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Zika Is Making Major Inroads Into Asia Via Singapore

So far, authorities have identified 41 locally transmitted cases.

By Ethan Weston | August 28, 2016

The Zika virus has gotten a foothold in Singapore, according to authorities in the country.

Health authorities said Sunday they've identified 41 locally transmitted cases of the virus. And so far, these cases in Singapore might be the biggest inroads the virus has made in Asia.

SEE MORE: A Travel Advisory Won't Stop Zika From Spreading

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Authorities confirmed the first locally transmitted case on August 25. The first case of Zika brought into the country was identified back in May.

Cases of local transmissions have also been confirmed in Indonesia, Thailand and Vietnam. 

The World Health Organization says the virus has also been detected — though not necessarily locally transmitted — in other parts of Southeast Asia.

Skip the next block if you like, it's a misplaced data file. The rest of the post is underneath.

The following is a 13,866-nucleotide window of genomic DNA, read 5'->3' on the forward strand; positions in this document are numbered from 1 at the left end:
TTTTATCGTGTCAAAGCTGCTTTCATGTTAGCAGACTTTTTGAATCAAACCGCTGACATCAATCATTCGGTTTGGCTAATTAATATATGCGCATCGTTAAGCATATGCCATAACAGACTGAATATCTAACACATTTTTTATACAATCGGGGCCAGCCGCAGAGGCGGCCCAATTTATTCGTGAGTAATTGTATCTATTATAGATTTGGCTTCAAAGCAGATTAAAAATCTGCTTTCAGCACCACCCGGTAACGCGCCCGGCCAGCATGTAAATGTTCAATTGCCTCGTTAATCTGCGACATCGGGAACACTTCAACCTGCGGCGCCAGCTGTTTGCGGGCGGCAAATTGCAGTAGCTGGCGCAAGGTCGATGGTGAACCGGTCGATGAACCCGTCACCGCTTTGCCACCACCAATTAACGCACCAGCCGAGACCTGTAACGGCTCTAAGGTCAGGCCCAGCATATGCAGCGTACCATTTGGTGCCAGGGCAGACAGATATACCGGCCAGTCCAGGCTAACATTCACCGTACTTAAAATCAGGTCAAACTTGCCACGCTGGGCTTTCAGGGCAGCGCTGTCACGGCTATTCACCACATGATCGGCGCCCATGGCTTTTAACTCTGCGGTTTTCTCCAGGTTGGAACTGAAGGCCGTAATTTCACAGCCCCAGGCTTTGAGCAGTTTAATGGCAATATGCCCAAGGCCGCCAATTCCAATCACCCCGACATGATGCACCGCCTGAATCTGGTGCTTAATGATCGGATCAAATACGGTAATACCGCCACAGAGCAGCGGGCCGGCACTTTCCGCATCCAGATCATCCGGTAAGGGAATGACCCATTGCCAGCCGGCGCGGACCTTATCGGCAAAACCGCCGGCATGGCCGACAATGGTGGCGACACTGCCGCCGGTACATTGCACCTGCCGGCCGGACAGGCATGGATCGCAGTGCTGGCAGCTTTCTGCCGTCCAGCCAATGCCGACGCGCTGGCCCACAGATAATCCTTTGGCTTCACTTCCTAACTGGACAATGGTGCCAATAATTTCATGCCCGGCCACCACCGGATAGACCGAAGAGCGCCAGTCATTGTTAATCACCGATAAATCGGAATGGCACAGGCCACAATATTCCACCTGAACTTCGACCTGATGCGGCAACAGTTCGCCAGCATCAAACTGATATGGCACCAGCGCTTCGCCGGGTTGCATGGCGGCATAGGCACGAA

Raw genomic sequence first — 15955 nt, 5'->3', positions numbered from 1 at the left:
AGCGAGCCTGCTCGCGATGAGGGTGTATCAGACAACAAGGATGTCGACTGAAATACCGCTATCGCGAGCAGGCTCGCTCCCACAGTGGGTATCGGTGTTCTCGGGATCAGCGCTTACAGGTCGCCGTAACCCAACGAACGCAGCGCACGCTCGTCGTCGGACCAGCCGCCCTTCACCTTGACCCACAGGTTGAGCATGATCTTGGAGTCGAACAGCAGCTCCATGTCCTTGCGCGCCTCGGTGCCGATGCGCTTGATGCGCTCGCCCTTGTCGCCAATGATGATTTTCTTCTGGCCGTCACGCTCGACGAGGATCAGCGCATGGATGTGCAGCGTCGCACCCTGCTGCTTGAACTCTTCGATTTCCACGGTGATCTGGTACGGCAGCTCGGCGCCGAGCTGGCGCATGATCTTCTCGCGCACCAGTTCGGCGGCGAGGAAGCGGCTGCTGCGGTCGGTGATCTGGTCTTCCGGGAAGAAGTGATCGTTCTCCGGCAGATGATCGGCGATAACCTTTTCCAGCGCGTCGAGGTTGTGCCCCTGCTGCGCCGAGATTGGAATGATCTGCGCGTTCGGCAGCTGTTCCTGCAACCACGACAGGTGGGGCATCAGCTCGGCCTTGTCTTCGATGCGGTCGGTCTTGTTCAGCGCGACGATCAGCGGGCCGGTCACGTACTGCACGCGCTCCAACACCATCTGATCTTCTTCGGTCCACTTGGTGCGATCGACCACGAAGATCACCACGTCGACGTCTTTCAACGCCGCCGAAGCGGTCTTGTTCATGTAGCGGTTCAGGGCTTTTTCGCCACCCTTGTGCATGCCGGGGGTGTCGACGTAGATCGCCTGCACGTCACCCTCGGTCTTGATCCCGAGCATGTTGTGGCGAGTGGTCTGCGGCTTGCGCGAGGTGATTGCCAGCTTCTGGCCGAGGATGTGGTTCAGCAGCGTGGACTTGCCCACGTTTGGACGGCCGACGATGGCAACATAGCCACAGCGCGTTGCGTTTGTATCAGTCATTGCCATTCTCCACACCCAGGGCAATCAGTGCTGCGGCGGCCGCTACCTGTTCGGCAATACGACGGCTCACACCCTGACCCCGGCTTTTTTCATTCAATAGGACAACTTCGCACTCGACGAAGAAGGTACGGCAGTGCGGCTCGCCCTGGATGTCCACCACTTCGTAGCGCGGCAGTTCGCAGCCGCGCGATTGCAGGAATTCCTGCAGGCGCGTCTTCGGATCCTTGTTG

Most of those infected are foreign construction workers, none of whom recently traveled to areas affected by the virus, so authorities say all those infected must have contracted it from within the country. 

Zika isn't a new virus. It is transmitted by a type of mosquito called the Aedes aegypti, and cases of human infection have been reported since the 1950s.

The most recent outbreak began in Brazil last year, and since then the virus has been linked to microcephaly in infants. And 53 countries have reported first-time outbreaks.

SEE MORE: The FDA Is Now Recommending Zika Screening For All US Blood Donations

Since Singapore has a tropical climate, it's very vulnerable to diseases transmitted by mosquitoes and already has trouble with dengue fever — a disease transmitted by the same type of mosquito as Zika.

In a statement, the country's health ministry said it can't rule out the possibility of "further community transmission."

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